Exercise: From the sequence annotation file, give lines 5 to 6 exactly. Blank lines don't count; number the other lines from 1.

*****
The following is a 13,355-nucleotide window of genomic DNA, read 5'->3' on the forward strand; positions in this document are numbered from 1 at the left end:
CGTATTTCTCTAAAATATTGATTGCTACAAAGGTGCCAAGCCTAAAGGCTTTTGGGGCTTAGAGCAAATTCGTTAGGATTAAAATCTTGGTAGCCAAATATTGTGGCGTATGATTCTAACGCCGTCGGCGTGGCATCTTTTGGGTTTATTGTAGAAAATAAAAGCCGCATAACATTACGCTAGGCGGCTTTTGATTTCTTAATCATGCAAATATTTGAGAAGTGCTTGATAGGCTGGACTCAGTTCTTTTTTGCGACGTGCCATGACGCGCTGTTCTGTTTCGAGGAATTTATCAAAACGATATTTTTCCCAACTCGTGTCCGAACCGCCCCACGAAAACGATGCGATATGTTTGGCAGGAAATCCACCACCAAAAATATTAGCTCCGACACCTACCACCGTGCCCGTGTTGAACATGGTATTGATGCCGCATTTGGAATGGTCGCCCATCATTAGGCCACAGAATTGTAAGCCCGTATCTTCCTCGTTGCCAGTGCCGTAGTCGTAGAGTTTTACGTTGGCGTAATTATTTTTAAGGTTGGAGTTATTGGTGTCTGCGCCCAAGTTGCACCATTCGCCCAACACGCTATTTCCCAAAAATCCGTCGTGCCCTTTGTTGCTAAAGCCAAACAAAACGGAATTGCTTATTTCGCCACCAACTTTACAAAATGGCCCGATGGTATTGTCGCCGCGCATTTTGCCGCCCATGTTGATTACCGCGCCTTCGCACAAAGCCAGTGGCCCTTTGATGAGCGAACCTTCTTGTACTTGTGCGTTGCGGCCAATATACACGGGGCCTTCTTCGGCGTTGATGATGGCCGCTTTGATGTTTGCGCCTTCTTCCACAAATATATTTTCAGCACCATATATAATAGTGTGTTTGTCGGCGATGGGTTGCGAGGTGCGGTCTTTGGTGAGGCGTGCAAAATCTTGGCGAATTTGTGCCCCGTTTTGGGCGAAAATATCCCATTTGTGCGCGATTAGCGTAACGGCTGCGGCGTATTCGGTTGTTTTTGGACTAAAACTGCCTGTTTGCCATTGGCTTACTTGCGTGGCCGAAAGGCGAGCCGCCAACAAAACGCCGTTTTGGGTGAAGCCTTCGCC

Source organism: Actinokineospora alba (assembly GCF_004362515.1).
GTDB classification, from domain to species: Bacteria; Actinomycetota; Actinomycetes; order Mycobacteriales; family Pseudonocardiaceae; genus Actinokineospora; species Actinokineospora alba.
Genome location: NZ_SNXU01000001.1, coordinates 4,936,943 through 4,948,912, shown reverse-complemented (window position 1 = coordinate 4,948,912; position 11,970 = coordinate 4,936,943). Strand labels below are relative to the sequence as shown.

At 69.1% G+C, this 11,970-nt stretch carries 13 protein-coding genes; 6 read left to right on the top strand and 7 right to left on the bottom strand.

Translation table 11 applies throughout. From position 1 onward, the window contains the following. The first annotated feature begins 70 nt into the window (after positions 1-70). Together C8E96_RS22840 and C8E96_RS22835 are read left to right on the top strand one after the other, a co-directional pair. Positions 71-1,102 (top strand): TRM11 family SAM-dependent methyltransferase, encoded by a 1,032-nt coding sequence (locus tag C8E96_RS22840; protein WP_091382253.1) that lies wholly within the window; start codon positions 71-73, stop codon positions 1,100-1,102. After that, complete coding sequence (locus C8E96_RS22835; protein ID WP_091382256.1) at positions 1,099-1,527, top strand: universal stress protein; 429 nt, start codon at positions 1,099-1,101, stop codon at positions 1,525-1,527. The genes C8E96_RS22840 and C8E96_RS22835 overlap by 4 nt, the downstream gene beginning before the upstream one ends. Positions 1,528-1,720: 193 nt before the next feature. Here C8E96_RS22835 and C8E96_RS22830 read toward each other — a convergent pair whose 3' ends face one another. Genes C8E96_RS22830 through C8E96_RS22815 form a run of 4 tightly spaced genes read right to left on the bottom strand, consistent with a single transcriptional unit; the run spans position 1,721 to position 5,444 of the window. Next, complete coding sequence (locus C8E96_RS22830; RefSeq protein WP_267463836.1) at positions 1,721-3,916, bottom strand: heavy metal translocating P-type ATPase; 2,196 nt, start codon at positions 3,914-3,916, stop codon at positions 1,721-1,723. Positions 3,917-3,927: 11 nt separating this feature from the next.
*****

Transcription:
Genome location: NZ_SNXU01000001.1, coordinates 4,936,943 through 4,948,912, shown reverse-complemented (window position 1 = coordinate 4,948,912; position 11,970 = coordinate 4,936,943). Strand labels below are relative to the sequence as shown.

At 69.1% G+C, this 11,970-nt stretch carries 13 protein-coding genes; 6 read left to right on the top strand and 7 right to left on the bottom strand.